Sen. Byron Dorgan, D-N.D., called the agreement "a horrible mistake" that "provides a green light" for India to produce more nuclear weapons. "I believe one day we will look back at this with great regret," he said.

During debate Thursday, supporters beat back changes they said would have killed the proposal by making it unacceptable to India. Critics said the changes were necessary to guard against nuclear proliferation.
[Hermit: The critics were correct, but everything the US has done on this front since the mid 1990s makes sense only if we assume that the US desires proliferation.]

Sen. Barbara Boxer, D-Calif., unsuccessfully proposed a condition that would have required India to cut off military-to-military ties with Iran before allowing civil nuclear cooperation.

Rep. Ed Markey of Massachusetts, a Democratic critic in the House, said the Senate's endorsement of the proposal "sends the wrong signal at a time when the world is trying to prevent Iran from getting" a nuclear bomb. The plan, he said, would set "a precedent that other nations can invoke when they seek nuclear cooperation with countries that also refuse to abide by nonproliferation rules."

The bill carves out an exemption in American law to allow U.S. civilian nuclear trade with India in exchange for Indian safeguards and inspections at its 14 civilian nuclear plants; eight military plants would be off-limits.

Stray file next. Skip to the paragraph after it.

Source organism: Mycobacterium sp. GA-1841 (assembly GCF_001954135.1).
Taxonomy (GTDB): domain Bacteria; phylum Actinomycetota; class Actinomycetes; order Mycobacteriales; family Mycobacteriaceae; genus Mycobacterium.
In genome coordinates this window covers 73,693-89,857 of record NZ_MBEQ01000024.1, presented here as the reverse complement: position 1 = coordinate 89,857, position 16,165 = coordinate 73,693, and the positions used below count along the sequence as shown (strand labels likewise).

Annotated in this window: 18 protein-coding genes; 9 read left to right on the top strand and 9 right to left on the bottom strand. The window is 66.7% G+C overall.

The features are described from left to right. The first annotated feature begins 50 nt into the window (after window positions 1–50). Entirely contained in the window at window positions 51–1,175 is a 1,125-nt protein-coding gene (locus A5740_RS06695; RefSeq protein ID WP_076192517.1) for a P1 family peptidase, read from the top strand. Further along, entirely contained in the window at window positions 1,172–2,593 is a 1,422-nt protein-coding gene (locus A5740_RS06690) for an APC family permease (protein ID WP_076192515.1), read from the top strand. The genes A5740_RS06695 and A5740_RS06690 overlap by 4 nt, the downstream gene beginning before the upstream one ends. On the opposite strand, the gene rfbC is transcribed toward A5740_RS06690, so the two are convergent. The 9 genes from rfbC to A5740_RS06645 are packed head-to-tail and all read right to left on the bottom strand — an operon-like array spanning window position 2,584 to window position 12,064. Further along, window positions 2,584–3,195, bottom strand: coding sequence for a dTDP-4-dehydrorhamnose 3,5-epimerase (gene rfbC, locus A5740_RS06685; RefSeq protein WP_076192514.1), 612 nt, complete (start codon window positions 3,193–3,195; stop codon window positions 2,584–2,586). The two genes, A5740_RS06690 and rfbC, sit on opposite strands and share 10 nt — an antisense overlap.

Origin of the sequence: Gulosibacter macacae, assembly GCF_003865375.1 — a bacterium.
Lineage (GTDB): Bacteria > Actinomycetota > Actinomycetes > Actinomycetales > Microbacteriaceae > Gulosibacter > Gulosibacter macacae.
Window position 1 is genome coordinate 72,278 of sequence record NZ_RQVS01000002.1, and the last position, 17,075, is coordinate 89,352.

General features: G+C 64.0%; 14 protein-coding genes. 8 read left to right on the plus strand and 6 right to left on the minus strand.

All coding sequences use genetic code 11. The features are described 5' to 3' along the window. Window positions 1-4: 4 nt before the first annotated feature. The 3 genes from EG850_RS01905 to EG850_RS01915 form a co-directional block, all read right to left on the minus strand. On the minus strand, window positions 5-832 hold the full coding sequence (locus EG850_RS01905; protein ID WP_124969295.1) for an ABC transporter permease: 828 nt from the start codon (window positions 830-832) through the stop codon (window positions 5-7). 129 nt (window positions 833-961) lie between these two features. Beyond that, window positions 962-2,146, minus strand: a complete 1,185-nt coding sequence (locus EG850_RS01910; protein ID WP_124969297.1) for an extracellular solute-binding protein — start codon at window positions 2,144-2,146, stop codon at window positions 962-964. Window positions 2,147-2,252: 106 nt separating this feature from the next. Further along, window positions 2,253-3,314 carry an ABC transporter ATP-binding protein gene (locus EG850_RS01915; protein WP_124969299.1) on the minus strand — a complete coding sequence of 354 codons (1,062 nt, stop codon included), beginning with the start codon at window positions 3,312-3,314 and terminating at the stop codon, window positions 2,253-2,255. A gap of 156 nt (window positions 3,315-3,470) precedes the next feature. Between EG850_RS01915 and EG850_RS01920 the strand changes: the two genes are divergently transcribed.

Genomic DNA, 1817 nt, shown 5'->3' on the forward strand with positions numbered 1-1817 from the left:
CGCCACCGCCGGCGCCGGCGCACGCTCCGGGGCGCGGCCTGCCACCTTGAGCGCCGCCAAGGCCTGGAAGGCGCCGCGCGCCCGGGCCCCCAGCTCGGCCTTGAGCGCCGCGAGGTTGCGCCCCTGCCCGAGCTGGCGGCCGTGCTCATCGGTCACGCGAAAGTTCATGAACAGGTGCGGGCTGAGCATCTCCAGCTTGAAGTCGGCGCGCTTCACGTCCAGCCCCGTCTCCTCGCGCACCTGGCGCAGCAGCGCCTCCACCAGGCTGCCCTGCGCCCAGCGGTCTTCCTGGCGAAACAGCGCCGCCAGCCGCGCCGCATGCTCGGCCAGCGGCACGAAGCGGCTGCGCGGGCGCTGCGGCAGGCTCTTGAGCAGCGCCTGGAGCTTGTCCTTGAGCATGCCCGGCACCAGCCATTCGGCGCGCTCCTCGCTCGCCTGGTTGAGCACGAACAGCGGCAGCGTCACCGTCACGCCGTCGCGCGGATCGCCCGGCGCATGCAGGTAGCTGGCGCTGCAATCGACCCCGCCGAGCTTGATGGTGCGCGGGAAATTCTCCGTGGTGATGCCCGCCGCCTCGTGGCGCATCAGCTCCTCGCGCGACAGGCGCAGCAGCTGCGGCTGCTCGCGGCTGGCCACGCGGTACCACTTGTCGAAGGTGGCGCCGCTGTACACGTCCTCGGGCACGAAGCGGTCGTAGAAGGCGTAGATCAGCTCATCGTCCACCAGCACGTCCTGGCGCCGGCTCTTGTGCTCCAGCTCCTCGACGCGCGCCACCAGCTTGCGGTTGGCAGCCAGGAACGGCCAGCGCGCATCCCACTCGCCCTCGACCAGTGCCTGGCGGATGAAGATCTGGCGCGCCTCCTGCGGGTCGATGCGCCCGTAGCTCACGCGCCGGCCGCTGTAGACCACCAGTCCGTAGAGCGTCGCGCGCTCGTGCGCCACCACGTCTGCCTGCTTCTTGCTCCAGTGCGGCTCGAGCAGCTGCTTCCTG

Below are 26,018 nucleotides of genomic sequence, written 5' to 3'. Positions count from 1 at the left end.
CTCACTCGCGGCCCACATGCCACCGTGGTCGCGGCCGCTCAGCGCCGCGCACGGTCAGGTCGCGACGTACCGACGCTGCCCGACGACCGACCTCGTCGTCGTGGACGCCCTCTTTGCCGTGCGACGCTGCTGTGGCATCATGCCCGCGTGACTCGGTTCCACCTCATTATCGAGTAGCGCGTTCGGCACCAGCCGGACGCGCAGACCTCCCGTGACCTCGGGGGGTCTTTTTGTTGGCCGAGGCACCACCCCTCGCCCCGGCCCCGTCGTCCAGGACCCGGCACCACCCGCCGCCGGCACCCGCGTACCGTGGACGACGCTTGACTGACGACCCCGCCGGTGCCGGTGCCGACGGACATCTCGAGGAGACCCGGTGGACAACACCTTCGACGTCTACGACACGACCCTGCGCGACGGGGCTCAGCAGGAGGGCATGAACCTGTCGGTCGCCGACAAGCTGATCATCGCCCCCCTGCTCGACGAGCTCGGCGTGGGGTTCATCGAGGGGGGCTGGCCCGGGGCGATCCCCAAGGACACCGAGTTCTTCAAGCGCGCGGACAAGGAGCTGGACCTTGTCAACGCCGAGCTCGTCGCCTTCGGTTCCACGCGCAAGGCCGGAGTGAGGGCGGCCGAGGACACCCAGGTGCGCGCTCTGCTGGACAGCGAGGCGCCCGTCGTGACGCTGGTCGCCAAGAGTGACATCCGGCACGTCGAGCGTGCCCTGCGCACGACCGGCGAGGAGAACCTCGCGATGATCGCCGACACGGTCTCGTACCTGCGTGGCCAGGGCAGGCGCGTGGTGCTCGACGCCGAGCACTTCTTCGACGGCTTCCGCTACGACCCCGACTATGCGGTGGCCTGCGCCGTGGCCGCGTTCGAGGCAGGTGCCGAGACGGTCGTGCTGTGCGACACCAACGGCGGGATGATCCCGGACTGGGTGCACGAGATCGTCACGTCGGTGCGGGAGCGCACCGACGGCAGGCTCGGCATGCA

Congressional action is necessary because U.S. law bars nuclear trade with countries that have not submitted to full international inspections. India built its nuclear weapons program outside the Nuclear Non-Proliferation Treaty, which provides civil nuclear trade in exchange for a pledge from nations not to pursue nuclear weapons.

There are other necessary steps before U.S.-Indian nuclear cooperation could begin. An exception for India must be made by the Nuclear Suppliers Group, an assembly of nations that export nuclear material. Indian officials also must negotiate a safeguard agreement with the U.N. nuclear watchdog.

And once technical negotiations on an overall cooperation agreement are settled between India and the United States, the U.S. Congress would then hold another vote on the overall deal.[Hermit: So there will be one more chance to kill this monster, but I predict that having started this process and raised expectations, that we will not take it. This is because such action would undoubtedly be projected as if the US had deliberately blocked India's nuclear progress, would almost certainly break the momentum of India's transition from supposedly non-aligned, but closer to the USSR, to still supposedly non-aligned but closer to the USA, and having effectively side-lined Pakistan, America's historic ally in the region, would in all likelihood massively destabilize the sub-continent.]
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With or without religion, you would have good people doing good things and evil people doing evil things. But for good people to do evil things, that takes religion. - Steven Weinberg, 1999